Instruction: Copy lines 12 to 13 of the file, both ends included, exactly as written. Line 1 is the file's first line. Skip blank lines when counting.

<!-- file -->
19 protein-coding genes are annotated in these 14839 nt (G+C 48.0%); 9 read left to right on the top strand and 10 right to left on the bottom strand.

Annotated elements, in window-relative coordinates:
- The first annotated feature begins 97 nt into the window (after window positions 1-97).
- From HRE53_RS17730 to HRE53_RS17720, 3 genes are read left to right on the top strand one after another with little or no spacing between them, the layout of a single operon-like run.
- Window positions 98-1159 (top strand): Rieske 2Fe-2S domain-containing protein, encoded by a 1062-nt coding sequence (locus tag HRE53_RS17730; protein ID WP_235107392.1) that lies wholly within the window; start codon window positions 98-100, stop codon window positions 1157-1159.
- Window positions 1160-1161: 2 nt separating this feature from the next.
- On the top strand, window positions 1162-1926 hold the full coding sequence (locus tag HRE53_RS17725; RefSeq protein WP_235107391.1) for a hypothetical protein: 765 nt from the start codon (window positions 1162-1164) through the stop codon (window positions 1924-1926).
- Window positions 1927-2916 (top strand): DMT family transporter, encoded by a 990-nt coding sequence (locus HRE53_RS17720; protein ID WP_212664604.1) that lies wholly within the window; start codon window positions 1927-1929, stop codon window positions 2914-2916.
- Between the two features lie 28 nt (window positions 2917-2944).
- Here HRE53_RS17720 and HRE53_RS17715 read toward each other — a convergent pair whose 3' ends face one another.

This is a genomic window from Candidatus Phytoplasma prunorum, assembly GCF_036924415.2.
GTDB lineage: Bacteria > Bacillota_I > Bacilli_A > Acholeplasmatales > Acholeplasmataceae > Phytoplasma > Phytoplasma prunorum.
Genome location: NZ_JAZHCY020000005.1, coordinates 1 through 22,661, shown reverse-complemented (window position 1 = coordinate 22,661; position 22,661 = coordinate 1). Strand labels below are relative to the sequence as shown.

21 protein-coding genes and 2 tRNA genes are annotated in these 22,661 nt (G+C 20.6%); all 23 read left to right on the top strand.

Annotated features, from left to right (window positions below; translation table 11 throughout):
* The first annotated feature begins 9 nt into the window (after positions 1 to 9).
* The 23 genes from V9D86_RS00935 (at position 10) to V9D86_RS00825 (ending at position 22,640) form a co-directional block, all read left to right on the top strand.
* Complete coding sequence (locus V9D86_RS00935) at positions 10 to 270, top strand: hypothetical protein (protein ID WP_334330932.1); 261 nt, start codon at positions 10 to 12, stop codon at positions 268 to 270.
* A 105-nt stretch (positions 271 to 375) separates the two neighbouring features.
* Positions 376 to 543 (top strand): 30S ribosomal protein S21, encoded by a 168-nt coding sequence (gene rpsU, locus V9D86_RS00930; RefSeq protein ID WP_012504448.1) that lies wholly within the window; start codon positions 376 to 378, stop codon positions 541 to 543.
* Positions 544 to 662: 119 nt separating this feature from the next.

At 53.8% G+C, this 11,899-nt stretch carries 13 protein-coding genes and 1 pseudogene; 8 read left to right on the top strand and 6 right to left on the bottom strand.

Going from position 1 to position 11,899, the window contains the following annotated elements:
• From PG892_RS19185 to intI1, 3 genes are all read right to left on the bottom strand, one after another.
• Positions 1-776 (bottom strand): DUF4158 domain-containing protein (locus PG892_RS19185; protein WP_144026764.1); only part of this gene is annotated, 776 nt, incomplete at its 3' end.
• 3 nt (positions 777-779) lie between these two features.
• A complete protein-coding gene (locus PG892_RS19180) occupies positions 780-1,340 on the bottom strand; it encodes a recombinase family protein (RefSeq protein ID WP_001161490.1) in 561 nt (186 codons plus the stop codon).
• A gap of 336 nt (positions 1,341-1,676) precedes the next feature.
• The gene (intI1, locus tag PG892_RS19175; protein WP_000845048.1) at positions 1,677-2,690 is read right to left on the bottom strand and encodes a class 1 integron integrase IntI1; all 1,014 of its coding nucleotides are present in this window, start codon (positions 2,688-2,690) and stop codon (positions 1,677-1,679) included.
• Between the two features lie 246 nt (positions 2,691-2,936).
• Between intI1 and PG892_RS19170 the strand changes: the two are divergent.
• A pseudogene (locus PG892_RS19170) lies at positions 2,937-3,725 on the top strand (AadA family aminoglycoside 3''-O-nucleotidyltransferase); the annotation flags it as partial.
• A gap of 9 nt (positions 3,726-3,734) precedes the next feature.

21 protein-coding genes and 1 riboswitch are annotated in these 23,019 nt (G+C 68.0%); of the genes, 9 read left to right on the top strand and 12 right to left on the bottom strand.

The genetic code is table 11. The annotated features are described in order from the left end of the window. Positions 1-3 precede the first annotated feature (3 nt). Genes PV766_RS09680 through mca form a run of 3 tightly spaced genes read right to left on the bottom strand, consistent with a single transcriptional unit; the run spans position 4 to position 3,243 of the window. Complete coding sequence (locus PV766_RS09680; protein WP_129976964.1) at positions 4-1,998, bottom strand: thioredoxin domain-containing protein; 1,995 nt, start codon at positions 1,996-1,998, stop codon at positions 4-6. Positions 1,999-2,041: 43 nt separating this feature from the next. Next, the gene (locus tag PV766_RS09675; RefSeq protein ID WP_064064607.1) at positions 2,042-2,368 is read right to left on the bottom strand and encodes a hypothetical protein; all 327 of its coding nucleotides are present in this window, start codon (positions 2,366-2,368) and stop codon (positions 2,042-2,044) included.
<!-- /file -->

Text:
GTDB lineage: Bacteria > Bacillota_I > Bacilli_A > Acholeplasmatales > Acholeplasmataceae > Phytoplasma > Phytoplasma prunorum.
Genome location: NZ_JAZHCY020000005.1, coordinates 1 through 22,661, shown reverse-complemented (window position 1 = coordinate 22,661; position 22,661 = coordinate 1). Strand labels below are relative to the sequence as shown.